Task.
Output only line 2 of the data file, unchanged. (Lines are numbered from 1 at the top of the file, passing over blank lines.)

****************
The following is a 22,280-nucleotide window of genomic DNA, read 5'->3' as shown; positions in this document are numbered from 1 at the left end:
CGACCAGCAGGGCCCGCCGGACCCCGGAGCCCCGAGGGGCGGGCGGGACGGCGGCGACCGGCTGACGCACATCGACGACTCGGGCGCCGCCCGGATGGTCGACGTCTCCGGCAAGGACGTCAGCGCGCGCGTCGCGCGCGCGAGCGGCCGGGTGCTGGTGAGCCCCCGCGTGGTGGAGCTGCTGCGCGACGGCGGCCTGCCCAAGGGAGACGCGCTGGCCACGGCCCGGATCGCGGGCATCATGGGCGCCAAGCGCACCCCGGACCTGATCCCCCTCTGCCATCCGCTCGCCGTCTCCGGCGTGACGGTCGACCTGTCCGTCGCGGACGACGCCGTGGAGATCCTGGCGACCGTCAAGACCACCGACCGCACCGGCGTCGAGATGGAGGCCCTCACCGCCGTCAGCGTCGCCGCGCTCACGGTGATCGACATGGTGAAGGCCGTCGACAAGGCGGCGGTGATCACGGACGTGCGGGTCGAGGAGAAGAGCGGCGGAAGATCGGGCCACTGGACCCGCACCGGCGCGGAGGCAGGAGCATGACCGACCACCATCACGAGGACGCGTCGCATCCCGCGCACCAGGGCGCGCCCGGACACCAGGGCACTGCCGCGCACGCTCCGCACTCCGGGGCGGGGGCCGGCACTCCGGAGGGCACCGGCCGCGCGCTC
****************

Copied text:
CGACCAGCAGGGCCCGCCGGACCCCGGAGCCCCGAGGGGCGGGCGGGACGGCGGCGACCGGCTGACGCACATCGACGACTCGGGCGCCGCCCGGATGGTCGACGTCTCCGGCAAGGACGTCAGCGCGCGCGTCGCGCGCGCGAGCGGCCGGGTGCTGGTGAGCCCCCGCGTGGTGGAGCTGCTGCGCGACGGCGGCCTGCCCAAGGGAGACGCGCTGGCCACGGCCCGGATCGCGGGCATCATGGGCGCCAAGCGCACCCCGGACCTGATCCCCCTCTGCCATCCGCTCGCCGTCTCCGGCGTGACGGTCGACCTGTCCGTCGCGGACGACGCCGTGGAGATCCTGGCGACCGTCAAGACCACCGACCGCACCGGCGTCGAGATGGAGGCCCTCACCGCCGTCAGCGTCGCCGCGCTCACGGTGATCGACATGGTGAAGGCCGTCGACAAGGCGGCGGTGATCACGGACGTGCGGGTCGAGGAGAAGAGCGGCGGAAGATCGGGCCACTGGACCCGCACCGGCGCGGAGGCAGGAGCATGACCGACCACCATCACGAGGACGCGTCGCATCCCGCGCACCAGGGCGCGCCCGGACACCAGGGCACTGCCGCGCACGCTCCGCACTCCGGGGCGGGGGCCGGCACTCCGGAGGGCACCGGCCGCGCGCTC